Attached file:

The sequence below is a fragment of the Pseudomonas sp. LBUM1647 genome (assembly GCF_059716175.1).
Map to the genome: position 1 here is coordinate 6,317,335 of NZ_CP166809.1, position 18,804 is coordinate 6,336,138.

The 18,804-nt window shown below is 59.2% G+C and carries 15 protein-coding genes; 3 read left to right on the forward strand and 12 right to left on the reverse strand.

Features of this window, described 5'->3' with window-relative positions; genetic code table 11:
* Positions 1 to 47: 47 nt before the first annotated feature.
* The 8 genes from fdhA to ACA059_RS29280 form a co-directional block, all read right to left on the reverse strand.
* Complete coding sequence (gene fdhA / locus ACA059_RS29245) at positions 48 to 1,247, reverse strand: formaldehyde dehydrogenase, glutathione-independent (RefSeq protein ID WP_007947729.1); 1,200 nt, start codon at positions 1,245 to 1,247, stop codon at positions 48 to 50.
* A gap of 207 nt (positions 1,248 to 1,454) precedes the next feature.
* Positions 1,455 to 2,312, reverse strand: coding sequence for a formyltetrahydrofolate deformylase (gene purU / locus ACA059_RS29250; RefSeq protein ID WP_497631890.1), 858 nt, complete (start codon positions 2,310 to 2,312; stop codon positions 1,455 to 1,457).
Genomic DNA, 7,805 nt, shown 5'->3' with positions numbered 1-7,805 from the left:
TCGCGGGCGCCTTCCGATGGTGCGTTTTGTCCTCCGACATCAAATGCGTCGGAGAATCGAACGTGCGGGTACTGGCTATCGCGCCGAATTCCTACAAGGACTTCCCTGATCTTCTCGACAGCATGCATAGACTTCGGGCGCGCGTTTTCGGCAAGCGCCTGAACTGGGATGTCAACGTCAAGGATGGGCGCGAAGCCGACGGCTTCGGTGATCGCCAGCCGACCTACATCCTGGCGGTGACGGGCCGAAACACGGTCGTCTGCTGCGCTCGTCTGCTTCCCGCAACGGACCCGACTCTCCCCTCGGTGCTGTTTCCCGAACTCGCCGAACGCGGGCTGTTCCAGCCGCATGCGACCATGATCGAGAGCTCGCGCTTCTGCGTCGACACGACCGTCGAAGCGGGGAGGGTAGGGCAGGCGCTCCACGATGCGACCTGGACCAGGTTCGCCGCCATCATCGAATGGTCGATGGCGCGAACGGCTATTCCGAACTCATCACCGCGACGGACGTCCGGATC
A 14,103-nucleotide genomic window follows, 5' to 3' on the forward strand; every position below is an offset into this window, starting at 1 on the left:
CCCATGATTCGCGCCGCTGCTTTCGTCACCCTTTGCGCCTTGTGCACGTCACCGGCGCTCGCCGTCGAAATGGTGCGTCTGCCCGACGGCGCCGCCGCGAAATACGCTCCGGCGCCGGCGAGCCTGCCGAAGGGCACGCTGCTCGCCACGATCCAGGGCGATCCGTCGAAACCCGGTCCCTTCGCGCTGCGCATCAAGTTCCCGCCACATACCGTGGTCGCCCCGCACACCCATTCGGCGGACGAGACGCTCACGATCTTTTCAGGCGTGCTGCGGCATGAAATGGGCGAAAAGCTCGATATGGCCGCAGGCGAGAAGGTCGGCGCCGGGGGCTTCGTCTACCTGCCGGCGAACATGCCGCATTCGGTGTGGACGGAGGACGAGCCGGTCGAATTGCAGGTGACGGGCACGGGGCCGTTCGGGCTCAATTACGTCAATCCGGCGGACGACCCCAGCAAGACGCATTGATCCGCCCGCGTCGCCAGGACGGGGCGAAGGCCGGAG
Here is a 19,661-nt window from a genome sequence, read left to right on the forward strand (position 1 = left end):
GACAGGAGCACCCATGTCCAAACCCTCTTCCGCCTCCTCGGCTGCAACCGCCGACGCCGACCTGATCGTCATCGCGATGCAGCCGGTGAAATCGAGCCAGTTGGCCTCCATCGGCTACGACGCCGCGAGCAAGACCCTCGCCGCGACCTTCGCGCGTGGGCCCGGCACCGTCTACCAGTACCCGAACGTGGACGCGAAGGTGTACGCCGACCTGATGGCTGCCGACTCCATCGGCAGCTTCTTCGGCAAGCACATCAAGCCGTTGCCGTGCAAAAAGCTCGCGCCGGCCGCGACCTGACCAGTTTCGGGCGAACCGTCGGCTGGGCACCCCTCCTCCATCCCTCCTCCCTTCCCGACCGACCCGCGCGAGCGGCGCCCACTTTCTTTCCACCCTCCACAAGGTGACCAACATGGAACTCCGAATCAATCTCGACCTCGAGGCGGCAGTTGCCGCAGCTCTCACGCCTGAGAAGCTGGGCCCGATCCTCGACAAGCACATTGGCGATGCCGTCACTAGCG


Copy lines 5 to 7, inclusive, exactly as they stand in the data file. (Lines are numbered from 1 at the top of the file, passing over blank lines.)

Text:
* Positions 1 to 47: 47 nt before the first annotated feature.
* The 8 genes from fdhA to ACA059_RS29280 form a co-directional block, all read right to left on the reverse strand.
* Complete coding sequence (gene fdhA / locus ACA059_RS29245) at positions 48 to 1,247, reverse strand: formaldehyde dehydrogenase, glutathione-independent (RefSeq protein ID WP_007947729.1); 1,200 nt, start codon at positions 1,245 to 1,247, stop codon at positions 48 to 50.